Anything going to USCIS must be in English or include a translation to English.

I filed in an overseas USCIS office, same set up as you. My I-130 submission needed to meet the English-only standard.
You can not follow the Consulate's instructions at this point; you must follow USCIS' instructions. You are dealing with two separate entities right now. Well actually, you are ONLY dealing with USCIS right now.


Quote:
G-325A
4. Do I need to file one for myself and another for my wife?
5. Should I know what "alien registration number" refers to?

One set of 4 pages for yourself, one set for your wife.
An alien number will be assigned to your wife in the process. You can enter little dashes in there (like leaving blanks for a Social Security number, you know how the dashes are?).
If you are not a naturalized USC, you probably do not have an A# of your own.

Quote:
I'm having a lot of trouble downloading the forms from the USCIS website, so the forms I could get may be older.
6. Has that been an issue with anybody?


YES! You should really only get your forms at uscis.gov
What kinds of problems?
Older forms may or may not be accepted. Look on the form download page at uscis.gov for the currently accepted versions.

Quote:
DS-230
7. Does the one for my wife (Mexican citizen, bilingual) have to be in Spanish?

I'll keep it at a lucky seven. Muchisisisisimas thank you's.


That form will come later on, after I-130 approval. I think CDJ may be the only post in the world that offers that form in a 2nd language. If they offer it and you want to use it, do so. If you two can easily complete your form in English, I think that would be preferred. By me, anyway.


There are Sample Forms, Example forms and links to downloads posted here; check the blue bars at the top of the page.
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Old 03-18-09, 01:13 PM   #5
steph1of8steph1of8 is offline
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I can´t remember exactly which address we put on our form ... but I´m sure it had to be our address here in Mexico.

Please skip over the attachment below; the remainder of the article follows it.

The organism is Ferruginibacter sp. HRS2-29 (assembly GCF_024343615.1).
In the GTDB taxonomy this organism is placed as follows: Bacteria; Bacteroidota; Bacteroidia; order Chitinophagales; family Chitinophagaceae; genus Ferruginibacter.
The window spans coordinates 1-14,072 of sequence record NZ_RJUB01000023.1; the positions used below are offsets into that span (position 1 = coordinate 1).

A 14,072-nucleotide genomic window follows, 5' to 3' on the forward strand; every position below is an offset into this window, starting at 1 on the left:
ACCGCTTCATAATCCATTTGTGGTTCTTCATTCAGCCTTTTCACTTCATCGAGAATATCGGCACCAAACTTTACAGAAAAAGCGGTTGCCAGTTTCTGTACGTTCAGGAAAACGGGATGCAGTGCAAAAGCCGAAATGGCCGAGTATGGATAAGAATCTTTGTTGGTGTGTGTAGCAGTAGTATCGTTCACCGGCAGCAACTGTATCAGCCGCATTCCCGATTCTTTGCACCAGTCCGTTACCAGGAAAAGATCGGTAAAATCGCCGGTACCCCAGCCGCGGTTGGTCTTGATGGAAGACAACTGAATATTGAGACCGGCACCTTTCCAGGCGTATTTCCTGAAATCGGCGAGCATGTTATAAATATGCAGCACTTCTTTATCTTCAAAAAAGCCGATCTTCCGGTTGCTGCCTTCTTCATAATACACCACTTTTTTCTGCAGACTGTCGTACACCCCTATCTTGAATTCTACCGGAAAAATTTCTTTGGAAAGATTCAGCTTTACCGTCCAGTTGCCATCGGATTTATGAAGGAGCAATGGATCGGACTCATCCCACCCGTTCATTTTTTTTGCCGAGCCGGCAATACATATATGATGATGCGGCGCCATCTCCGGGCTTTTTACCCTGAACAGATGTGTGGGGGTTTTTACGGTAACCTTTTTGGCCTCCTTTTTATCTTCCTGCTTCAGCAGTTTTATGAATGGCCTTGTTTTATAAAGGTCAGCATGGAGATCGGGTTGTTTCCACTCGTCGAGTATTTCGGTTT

As Mixchel said ... when doing I-130 ... any document not in english at this point must have a certified translation. We got married in Mexico and so we had to have our marriage certificate translated at this point. The onyl exception we found was when they requested a copy of my husband´s mexican passport ... they only needed a copy of that ... not any translation or anything.
Once you get the I-130 approved and you´re onto the consulate part of it, documents they require can be in Spanish or English. So only have the documents translated that are required at this moment for the I-130 ... when it comes to the DS-230, I-864 and stuff for the consulate ... the forms and documents and stuff can be in either one or the other. I´m not explaining it well like Mixchel did.
G325A ... yes, one for each of you
We were told that we had no alien registration number.
When my husband filled out the DS-230 we had been given a Spanish copy of the form with our packet from teh consulate and my husband filled it out in English. So ... they got a bit of both from us. I don´t know that it would matter too much. I´m sure they get them in English and Spanish.
Sorry if all your questions were answered already by others in the above posts ... I only had time to read over everything really quickly as I´m giving breakfast to my little girl.
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Old 03-18-09, 05:28 PM   #6
smooth transitionsmooth transition is offline
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Thanks so much everybody.